Federal Student Loan Servicers: How to Find Yours
Student loan servicers manage student loan debt until it’s fully paid off, accepting payments and providing borrowers with information and other assistance. Since student loans can be transferred and companies can change names, you might need help locating your current loan servicers.
Here’s how to find your student loan servicer and details on your debt, as well as a breakdown of what exactly servicers do.
Who is my student loan servicer?
The Department of Education automatically assigns a private company to manage all aspects of your federal student loans. Note that you can’t choose your federal loan servicer the way you can choose your private student loan company.
Your servicer will be indicated on your StudentAid.gov account. In some cases, the servicer will change —for example, if your loans are in default or the servicer doesn’t renew its contract — so keep an eye on your account.
This is especially important since the current student loan servicing contacts will expire in December 2023 (see more on this below).
If, on the other hand, you want to change servicers, you don’t have many options. You could refinance with a private borrower, but this would forfeit all the special benefits that come with federal loans, such as special forgiveness and income-driven repayment programs.
Below are the contact numbers and further information for current federal student loan servicers, plus the servicer for student loan default.
|Great Lakes Educational Loan Services, Inc. (formerly GSMR)||1-800-236-4300|
|Nelnet (formerly U-Fi)||1-888-486-4722|
|Default Resolution Group||1-800-621-3115 (TTY: 1-877-825-9923 for the deaf or hard of hearing)|
How do I find my student loans?
The process for finding your loan servicer will differ depending on whether you have federal or private student loans.
Federal student loans
Sign into your Federal Student Aid (FSA) account using your FSA ID to view a list of your current loan servicers. Your account dashboard will also show more details, such as loan balances and repayment terms.
Alternatively, you can call the FSA Information Center at 1-800-4-FED-AID (1-800-433-3243). Those who are deaf or hard of hearing should call 1-800-730-8913.
Private student loans
Unfortunately, there isn’t a one-stop place to view your private student loans. Instead, you’ll need to check your most recent student loan statements or sign into each account if you have your login information.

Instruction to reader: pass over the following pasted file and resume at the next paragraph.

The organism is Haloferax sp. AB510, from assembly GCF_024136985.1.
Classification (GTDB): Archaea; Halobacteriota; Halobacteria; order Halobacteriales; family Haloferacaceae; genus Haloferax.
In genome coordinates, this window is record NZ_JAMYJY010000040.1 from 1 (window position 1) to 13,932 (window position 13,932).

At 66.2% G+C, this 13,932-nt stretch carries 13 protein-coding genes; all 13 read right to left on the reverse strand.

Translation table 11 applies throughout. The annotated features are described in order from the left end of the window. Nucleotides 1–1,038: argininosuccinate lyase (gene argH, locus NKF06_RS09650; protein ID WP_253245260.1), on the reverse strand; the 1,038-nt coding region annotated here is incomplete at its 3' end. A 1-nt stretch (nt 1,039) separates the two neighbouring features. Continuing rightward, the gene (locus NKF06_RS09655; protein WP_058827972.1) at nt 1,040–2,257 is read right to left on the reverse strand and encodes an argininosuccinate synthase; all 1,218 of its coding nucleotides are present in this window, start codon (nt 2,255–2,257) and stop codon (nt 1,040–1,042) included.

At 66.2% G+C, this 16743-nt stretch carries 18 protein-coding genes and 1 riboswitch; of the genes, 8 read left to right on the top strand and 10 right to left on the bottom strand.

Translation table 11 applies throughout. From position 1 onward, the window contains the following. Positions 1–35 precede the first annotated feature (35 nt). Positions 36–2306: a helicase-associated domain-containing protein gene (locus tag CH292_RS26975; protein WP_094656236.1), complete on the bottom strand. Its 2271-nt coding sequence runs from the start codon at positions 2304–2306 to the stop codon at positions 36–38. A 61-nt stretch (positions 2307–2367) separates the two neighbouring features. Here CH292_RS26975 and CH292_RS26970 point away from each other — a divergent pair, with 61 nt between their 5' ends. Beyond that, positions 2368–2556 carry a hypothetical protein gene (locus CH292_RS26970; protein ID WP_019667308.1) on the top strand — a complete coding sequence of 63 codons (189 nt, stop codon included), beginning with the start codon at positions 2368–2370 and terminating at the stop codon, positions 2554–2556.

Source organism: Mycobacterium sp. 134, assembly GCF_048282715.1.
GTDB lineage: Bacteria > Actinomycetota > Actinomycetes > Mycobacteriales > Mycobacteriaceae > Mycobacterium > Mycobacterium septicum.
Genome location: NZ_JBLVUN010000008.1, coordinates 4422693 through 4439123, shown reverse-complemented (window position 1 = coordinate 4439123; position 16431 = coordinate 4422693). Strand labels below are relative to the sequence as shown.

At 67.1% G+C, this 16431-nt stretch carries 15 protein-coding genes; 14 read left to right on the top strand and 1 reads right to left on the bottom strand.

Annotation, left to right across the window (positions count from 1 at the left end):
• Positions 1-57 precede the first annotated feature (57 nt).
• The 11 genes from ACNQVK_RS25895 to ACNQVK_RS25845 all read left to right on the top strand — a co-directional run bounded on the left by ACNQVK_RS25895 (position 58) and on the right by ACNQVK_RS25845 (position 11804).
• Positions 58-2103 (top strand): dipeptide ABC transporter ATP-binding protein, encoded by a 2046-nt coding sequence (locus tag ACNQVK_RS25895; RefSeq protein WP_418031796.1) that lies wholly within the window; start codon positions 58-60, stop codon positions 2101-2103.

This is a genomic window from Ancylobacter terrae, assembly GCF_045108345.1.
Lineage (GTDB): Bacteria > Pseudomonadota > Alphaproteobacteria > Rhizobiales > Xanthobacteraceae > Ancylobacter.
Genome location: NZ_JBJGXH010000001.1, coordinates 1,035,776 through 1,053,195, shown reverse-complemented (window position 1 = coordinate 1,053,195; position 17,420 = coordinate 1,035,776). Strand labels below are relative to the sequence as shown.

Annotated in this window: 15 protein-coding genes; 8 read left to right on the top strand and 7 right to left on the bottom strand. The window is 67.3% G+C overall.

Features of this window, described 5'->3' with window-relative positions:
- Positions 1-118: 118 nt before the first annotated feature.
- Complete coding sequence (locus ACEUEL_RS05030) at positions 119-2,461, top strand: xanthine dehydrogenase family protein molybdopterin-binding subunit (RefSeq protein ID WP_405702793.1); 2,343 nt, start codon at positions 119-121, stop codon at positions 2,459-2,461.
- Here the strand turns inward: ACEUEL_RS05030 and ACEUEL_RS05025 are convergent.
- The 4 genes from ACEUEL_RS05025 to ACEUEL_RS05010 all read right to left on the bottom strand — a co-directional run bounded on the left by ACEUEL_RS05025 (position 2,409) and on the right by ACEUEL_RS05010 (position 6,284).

Alternatively, you can track down your lenders by requesting a credit report, which should list all of your debt. You can access your credit reports from the three main credit bureaus for free at AnnualCreditReport.com.
Use the private loan lenders’ contact information on your credit report to call them and make sure which entity currently manages your student loans.
What do federal loan servicers do?
Your student loan servicer is a third party acting as a middleman between you and your lender (the federal government). Although the funds come from the government, the private company is the one that collects and processes your payments.
Your student loan provider can also help with a range of services and assistance. For example, you can contact them to discuss the following:
- A repayment plan: Most federal loans automatically start on the 10-year standard student loan repayment plan. However, you can change your repayment plan if an extended plan fits your budget better.
- Student loan payments: If you want to lower your monthly student loan bill, your loan servicer can help. Some options include applying for an income-driven repayment plan and enrolling in autopay.
- Deferment or forbearance: If you can’t keep up with your student loan debt, you can temporarily pause payments with deferment or forbearance. Your servicer can discuss the pros and cons of each option.
- Student loan forgiveness: Your servicer can help determine your eligibility for student loan forgiveness and guide you through the application process.
Upcoming federal student loan servicing changes
The U.S. Department of Education, along with the FSA, plans to address the current issues with the federal student loan servicing system.
As of now, each federal loan servicer maintains its own website, contact center and outreach efforts. However, this disjointed system can make it hard for borrowers to receive quality customer service and consistent information regarding their student loans.
The ultimate plan is to transition to a single FSA-branded interface to help reduce student loan default and delinquency, while providing a better customer experience for all federal borrowers.
Even if your loan servicer hasn’t recently changed, watch out for future switches, since servicers need to sign new contracts by December 2023.
To prepare for possible upcoming servicer changes, you should do the following:
- Locate your current servicers
- Ensure your login information is correct
- Download your loan’s payment history
- Update your contact information, such as phone, email and address
And if your servicer or private lender isn’t being helpful, consider sending one of these dispute letters to get your matter addressed,